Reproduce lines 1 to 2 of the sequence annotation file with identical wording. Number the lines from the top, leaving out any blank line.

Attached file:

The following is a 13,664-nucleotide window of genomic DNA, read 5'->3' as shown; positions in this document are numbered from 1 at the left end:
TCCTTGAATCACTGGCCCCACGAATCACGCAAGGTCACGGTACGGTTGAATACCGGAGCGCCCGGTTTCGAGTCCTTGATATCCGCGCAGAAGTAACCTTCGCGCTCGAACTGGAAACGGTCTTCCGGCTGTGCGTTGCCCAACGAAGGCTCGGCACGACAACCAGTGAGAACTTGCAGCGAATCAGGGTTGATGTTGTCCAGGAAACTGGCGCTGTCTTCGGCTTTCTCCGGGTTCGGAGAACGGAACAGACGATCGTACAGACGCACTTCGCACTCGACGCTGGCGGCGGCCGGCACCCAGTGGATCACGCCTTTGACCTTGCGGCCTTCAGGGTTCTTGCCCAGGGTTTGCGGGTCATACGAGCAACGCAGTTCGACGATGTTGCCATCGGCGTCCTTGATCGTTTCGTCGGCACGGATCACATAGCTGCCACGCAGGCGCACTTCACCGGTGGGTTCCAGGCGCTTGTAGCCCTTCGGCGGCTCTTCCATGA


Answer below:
The following is a 13,664-nucleotide window of genomic DNA, read 5'->3' as shown; positions in this document are numbered from 1 at the left end:
TCCTTGAATCACTGGCCCCACGAATCACGCAAGGTCACGGTACGGTTGAATACCGGAGCGCCCGGTTTCGAGTCCTTGATATCCGCGCAGAAGTAACCTTCGCGCTCGAACTGGAAACGGTCTTCCGGCTGTGCGTTGCCCAACGAAGGCTCGGCACGACAACCAGTGAGAACTTGCAGCGAATCAGGGTTGATGTTGTCCAGGAAACTGGCGCTGTCTTCGGCTTTCTCCGGGTTCGGAGAACGGAACAGACGATCGTACAGACGCACTTCGCACTCGACGCTGGCGGCGGCCGGCACCCAGTGGATCACGCCTTTGACCTTGCGGCCTTCAGGGTTCTTGCCCAGGGTTTGCGGGTCATACGAGCAACGCAGTTCGACGATGTTGCCATCGGCGTCCTTGATCGTTTCGTCGGCACGGATCACATAGCTGCCACGCAGGCGCACTTCACCGGTGGGTTCCAGGCGCTTGTAGCCCTTCGGCGGCTCTTCCATGA